All the insurers in question also sell mutual funds and other retirement products alongside their insurance businesses. That means at least some of their exposure to tobacco stocks stems from client assets in index funds, such as those pegged to the S&P 500, which, of course, includes firms like Philip Morris and Lorillard. Many of the insurers contacted by TIME declined to outline the specifics of their investment portfolios, but a Prudential spokesman, Darrell Oliver, noted that as a policy, Prudential does not invest in tobacco stocks for its own portfolios: “Some Prudential entities hold tobacco stocks. Those stocks are primarily part of index-related strategies managed for separate accounts or other portfolios managed for third parties.”

Another life insurer, TIAA-CREF, the largest U.S. education retirement fund, has long been criticized for its billion-dollar investments in tobacco stocks. It now allows clients to opt to avoid such equities through special socially conscious funds. This is an option nearly all insurers now include in their portfolios. “As a TIAA-CREF participant, you do not have to own shares in tobacco companies if you choose not to,” says spokesman Chad Peterson.

Purely from an investor’s standpoint, however, buying tobacco stocks is a solid long-term bet that historically pays regular dividends. “We ultimately have a fiduciary responsibility to our clients,” says Towell, who puts about 5% of Northwestern’s tobacco equities in index funds.

Yet that profit-making duty is what troubles the Harvard doctors. Boyd and his colleagues believe that their findings call into question whether insurers ought to have a voice in the ongoing debate in Washington over health-care reform. “These data raise a red flag about the prospects of opening up vast new markets for private insurers at public expense, as has happened in our state of Massachusetts, an oft-cited model for national health reform,” the researchers write in their NEJM letter.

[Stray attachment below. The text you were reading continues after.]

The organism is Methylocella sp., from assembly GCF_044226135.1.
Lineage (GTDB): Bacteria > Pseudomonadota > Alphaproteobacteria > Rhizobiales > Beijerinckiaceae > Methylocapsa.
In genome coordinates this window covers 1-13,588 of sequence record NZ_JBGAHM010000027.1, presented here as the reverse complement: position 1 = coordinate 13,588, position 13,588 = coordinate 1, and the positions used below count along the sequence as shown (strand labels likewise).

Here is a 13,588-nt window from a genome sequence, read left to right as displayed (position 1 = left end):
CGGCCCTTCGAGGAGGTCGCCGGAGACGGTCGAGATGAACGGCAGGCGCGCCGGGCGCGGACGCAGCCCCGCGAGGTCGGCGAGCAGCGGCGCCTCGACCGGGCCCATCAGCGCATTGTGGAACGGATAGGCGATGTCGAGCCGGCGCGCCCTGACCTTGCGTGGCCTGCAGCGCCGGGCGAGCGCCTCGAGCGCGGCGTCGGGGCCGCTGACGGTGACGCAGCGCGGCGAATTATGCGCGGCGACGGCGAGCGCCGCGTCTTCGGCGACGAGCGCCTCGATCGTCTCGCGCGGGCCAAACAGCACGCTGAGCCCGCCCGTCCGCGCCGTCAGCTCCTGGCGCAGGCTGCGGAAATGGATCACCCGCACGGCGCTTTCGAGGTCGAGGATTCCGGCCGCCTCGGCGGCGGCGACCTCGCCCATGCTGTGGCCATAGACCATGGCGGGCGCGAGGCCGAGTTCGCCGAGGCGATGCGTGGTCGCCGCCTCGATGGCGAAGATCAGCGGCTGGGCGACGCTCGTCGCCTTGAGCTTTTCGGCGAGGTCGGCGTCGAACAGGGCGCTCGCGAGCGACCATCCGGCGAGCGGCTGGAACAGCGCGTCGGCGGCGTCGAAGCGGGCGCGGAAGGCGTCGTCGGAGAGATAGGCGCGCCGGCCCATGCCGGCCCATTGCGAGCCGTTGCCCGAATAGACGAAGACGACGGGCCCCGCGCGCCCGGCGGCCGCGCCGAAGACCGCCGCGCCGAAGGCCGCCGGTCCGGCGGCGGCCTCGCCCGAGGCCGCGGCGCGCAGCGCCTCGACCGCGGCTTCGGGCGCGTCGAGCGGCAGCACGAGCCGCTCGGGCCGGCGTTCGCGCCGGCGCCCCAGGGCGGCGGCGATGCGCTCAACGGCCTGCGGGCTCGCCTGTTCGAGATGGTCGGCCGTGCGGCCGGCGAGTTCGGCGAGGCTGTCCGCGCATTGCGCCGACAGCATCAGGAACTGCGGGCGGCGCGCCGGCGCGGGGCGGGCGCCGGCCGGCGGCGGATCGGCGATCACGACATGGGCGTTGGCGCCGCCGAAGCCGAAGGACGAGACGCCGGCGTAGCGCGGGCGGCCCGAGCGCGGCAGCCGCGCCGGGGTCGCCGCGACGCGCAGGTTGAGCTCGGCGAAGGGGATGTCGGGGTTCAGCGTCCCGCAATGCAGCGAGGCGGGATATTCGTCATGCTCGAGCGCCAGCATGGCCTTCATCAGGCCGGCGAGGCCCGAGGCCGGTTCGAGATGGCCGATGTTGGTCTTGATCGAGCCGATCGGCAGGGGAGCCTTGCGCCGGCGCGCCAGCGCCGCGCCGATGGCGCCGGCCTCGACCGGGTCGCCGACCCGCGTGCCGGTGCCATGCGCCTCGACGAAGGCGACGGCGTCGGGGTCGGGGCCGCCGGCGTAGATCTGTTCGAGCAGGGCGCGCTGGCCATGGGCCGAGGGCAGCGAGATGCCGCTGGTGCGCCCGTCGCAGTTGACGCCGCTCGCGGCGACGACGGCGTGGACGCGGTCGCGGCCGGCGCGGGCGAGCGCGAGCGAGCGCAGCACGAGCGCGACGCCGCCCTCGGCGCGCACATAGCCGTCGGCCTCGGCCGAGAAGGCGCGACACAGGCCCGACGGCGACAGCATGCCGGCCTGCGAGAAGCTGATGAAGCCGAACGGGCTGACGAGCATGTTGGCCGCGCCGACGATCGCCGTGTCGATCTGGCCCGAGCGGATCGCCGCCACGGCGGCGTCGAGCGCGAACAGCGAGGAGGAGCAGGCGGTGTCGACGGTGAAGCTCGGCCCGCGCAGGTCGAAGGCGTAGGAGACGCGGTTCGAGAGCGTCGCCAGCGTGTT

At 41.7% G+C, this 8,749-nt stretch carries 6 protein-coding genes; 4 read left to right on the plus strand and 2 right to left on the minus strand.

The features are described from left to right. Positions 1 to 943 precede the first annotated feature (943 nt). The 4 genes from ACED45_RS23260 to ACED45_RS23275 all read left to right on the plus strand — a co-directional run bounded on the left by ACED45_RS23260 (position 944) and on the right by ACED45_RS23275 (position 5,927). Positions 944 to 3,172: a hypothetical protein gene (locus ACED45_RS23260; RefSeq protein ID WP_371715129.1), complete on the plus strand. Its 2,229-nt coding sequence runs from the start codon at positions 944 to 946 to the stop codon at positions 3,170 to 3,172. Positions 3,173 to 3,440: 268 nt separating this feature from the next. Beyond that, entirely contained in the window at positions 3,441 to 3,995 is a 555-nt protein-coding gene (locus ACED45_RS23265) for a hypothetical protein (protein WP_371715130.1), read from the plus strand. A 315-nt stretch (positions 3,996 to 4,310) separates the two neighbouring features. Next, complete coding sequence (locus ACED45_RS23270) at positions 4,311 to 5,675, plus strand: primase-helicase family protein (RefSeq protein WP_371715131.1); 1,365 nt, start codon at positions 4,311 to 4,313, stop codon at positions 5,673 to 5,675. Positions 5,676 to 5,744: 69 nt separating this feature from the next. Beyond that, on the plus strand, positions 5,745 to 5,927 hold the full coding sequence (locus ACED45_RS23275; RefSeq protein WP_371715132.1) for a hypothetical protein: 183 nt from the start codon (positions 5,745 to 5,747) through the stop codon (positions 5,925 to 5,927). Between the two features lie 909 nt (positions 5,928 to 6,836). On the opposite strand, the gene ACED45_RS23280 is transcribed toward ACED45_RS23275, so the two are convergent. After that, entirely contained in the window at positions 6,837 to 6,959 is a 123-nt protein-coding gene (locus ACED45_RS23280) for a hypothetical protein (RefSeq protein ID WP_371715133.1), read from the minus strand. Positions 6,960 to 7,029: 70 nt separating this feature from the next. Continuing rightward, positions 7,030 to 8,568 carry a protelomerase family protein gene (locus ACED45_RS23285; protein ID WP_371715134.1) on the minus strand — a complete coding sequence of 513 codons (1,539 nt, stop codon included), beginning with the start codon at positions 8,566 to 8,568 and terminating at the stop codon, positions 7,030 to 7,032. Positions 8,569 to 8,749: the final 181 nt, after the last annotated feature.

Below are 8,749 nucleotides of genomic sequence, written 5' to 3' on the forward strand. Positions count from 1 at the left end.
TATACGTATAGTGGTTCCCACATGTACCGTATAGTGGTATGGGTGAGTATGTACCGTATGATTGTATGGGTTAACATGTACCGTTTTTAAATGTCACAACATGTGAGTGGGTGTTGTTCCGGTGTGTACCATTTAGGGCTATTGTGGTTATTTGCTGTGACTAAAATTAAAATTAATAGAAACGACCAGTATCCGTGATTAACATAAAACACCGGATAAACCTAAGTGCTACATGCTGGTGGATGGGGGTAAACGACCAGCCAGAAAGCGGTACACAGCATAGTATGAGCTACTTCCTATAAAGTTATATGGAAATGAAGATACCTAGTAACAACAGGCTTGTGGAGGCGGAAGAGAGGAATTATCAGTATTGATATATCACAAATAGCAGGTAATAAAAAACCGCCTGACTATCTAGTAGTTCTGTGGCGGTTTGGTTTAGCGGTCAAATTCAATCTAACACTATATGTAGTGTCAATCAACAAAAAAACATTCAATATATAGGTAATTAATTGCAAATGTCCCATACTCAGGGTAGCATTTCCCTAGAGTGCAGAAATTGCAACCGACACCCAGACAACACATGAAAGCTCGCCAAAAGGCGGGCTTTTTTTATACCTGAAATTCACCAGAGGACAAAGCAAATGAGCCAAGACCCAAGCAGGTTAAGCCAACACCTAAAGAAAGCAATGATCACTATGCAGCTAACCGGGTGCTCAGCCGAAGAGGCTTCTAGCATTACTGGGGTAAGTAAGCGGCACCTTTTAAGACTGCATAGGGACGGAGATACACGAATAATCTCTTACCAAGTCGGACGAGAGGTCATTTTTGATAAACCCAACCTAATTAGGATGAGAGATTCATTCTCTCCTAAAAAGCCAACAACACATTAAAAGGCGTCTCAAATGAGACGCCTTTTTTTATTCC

The health-insurance industry, by contrast, has largely divested cigarettes online buyholdings since the 1990s and has offered to compromise with lawmakers in the health-care debate. In a letter to Congress on March 24, several health insurers indicated they would be willing to stop charging higher premiums to people with a history of medical problems if all Americans were required to purchase health plans. Perhaps the next step will be for life and disability insurers to look at their tobacco stocks and, as they say, kick the habit.